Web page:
Scaling Down of Biopharmaceutical Unit Operations — Part 1: Fermentation - The fermentation process can be challenging to scale down and several factors must be evaluated for each step. - BioPha

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Scaling Down of Biopharmaceutical Unit Operations — Part 1: Fermentation
The fermentation process can be challenging to scale down and several factors must be evaluated for each step.


BioPharm International


QUALIFICATION OF THE SCALE-DOWN MODEL The general approach to scale-down model qualification is to run all operating parameters at the center of the operating range of the manufacturing process. Compare the specific performance (output) parameters and process control sensitivity at both scales. Establish the acceptance criteria prior to the scale-down runs, which can be based on statistical analysis of historical large-scale data.

Culture growth is a critical performance parameter for qualifying the scale-down model. The assessment measures are culture optical density, percent solids accumulation, and wet and dry cell-weights. Evaluate culture growth both qualitatively, based on a comparison of growth profiles (log and linear plots), and quantitatively, through a direct comparison of specific growth rates. The equipment and procedures used for these measurements should be identical to those used in the current manufacturing process. In a good qualification, the overall specific growth rate and final cell yield will approximate the large-scale process.

Oxygen consumption is another important performance parameter for scale-down qualification. Similar trends in dissolved oxygen profiles, and oxygen and airflow rates represent comparability in oxygen usage by the cultures at each scale. In addition, by using a mass spectrophotometer, specific oxygen uptake rates (OUR) can be calculated and compared across scales through an analysis of off-gas oxygen levels.

A key comparison involves final product titer and quality, at a speific rate of production, which is defined as the amount of product expressed per unit biomass weight (wet or dry). The analytical assays and methodologies used to measure product titer should be identical between scales. Product quality may be difficult to assess, because it requires the development of a representative downstream scale-down model, including any harvest procedures, which are challenging to replicate at the small scale. Data from large-scale runs should be collected and analyzed in order to understand the inherent variability in the analytical assays before using the assays for scale-down model qualification.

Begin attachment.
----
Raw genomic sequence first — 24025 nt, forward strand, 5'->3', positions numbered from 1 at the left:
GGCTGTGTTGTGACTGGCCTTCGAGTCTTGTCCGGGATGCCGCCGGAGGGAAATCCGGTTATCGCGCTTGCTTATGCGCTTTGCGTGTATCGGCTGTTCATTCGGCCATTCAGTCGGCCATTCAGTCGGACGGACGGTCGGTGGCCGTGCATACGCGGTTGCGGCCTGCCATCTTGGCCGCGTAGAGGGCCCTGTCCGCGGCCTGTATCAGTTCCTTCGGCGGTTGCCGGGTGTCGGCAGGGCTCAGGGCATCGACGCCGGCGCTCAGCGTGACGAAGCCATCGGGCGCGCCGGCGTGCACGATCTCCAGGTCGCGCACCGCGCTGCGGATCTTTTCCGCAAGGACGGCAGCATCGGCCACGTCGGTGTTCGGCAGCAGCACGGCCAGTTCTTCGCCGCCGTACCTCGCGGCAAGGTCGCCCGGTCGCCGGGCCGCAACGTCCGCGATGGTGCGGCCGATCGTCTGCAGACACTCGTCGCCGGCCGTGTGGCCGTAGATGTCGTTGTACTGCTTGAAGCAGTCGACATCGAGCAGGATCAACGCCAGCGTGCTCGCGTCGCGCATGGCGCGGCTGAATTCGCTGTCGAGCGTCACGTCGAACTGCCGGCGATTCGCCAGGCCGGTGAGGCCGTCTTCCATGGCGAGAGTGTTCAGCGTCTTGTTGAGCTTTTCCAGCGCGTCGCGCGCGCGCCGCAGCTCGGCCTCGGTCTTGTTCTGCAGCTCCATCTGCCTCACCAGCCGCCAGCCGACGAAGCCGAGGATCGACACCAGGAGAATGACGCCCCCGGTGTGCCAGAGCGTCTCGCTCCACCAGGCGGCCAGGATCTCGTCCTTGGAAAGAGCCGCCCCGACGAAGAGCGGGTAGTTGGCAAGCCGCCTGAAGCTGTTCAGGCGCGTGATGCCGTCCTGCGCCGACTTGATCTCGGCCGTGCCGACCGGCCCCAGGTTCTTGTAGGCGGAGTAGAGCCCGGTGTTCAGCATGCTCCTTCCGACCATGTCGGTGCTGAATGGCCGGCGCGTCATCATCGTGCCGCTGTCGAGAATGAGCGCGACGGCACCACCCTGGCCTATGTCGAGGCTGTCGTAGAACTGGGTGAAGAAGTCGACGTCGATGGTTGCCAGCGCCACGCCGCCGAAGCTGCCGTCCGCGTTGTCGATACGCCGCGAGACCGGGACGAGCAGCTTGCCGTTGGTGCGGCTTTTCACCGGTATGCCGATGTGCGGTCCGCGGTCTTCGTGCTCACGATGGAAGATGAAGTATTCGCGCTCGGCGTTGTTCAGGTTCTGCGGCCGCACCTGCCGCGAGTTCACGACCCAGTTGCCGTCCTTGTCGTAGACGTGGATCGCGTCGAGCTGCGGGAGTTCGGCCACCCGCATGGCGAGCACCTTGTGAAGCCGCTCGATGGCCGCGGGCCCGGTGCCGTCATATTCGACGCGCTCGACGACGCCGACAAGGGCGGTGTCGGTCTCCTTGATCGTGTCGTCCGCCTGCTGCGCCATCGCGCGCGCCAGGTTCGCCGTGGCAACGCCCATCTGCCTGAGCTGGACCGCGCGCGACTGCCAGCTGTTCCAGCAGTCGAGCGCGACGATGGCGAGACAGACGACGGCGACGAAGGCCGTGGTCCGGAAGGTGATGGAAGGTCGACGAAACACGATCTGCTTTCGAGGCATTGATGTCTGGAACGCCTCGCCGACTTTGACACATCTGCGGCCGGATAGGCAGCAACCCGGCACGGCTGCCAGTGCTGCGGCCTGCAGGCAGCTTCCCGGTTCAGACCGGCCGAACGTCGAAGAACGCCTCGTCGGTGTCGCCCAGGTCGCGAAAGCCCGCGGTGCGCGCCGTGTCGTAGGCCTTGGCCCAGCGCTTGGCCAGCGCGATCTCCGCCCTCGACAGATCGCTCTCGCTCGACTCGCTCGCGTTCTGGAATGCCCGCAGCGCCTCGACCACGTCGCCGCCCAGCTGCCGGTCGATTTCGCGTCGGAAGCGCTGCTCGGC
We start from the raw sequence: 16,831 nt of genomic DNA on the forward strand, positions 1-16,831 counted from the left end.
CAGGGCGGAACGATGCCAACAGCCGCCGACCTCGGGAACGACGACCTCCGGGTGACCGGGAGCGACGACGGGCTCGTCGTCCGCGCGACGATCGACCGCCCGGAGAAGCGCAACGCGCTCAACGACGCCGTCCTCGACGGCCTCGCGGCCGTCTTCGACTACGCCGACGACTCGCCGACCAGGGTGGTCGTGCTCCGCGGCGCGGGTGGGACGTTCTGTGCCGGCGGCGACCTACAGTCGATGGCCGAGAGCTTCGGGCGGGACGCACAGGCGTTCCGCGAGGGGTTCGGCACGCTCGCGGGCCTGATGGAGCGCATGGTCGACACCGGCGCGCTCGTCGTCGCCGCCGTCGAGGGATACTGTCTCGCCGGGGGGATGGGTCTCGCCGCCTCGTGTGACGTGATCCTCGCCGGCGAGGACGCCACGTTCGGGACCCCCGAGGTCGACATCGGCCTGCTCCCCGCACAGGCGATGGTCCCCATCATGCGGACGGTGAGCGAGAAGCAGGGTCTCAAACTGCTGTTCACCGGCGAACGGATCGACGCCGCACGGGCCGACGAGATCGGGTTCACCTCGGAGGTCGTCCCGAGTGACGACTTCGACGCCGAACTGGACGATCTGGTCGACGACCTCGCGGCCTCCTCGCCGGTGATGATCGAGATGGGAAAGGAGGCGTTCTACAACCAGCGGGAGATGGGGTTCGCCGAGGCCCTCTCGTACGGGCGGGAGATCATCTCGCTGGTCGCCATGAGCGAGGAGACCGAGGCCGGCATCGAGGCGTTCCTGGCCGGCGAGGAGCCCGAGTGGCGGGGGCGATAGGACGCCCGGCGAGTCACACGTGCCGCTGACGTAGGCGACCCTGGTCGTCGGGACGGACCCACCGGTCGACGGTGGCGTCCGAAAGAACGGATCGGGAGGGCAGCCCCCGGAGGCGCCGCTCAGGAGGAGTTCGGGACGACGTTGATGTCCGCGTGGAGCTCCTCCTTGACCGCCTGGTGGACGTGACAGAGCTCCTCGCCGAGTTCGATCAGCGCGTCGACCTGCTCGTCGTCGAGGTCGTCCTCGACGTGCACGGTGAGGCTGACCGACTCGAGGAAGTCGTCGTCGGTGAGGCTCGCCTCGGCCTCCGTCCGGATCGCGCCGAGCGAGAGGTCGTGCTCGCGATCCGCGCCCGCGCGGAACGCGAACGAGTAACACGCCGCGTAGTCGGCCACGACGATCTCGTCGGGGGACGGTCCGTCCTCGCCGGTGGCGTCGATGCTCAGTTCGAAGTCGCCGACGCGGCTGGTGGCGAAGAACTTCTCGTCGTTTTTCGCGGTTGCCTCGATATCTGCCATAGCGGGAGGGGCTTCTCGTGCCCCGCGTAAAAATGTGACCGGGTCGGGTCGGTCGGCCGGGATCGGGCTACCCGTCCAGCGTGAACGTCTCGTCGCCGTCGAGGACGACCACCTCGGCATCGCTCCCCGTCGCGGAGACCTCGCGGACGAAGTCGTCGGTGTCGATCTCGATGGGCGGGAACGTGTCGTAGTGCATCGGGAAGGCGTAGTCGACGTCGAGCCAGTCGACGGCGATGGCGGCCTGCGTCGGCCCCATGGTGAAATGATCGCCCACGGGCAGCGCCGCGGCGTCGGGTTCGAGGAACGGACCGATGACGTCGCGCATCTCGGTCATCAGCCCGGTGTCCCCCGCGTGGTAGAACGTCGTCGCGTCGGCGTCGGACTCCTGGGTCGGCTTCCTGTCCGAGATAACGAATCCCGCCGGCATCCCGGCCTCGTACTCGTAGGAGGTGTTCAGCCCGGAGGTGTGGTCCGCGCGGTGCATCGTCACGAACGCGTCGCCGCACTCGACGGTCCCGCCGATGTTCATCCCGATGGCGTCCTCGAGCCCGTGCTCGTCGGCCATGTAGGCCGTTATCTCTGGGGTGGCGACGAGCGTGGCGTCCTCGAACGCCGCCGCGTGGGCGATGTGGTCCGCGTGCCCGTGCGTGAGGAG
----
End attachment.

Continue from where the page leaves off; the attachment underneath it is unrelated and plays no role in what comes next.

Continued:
Measure the rates of consumption of nutrients (such as glucose) and accumulation of specific metabolites (ammonia, lactate, acetate) at both scales to demonstrate process similarity. Once again, due to the variability in measurements of these components, the equipment and procedures employed for calculating the rates must be identical to those used in the manufacturing process. Since cellular metabolism can be influenced by slight shifts in culture conditions, the exact metabolite levels may vary across scales. However, the specific rates of consumption and accumulation for each component should be similar.

Process-control sensitivity for dissolved oxygen, pH, temperature, agitation, and feed delivery must be verified at the small-scale. For example, feed delivery data must be collected and analyzed to ensure the flow controller accurately delivers the feed at the specified target rate. If equipment limitations cause a change in feed rate, the performance of the scale-down model will not be representative of the large-scale process.

Other process control issues to consider are maintenance of equivalent heat transfer rates during in-process temperature shifts, differences in heat transfer and generation at different scales, and overall PID control loop response times. The process control profiles do not need to be identical to one another, with respect to the fluctuations around a given setpoint, although the trends in the profiles for all the control parameters should be comparable.

Additions of acid and base for pH control should also be measured and compared at each scale. However, it is important to note that the additions of each component may not scale linearly. In some cases, the base that is used may also be a nitrogen source for the culture. Therefore, its usage is related to the growth of the culture, as well as pH control. In addition, slight shifts in cellular metabolism (e.g. lactate production and consumption), which are not easily predicted or controlled, can result in changes in acid and base delivery, in order to maintain culture pH. In any case, variations in acid or base delivery will affect process volumes and media composition. As a result, it is important to evaluate the differences in acid and base addition at each scale for any impact on cell growth or production.


Table 2. Comparison of Performance of Fermentation Scale-down Model with Large-scale Fermentation Process
In general, perform at least three small-scale runs in order to demonstrate reproducibility and to determine the inherent variability in the process. Since the scale-down models may also be used to evaluate process deviations, further qualification of the scale-down model — which would include fermentation trials at the edges of the operating parameter ranges — may need to be performed and compared to similar process data acquired in the large-scale process.


Figure 2. Comparison of Culture Growth Profiles in Small- and Large-scale Fermentations
Table 2 summarizes different performance attributes for small and large-scale fermentations including a comparison of product titer, percent solids accumulation, and specific growth rate.


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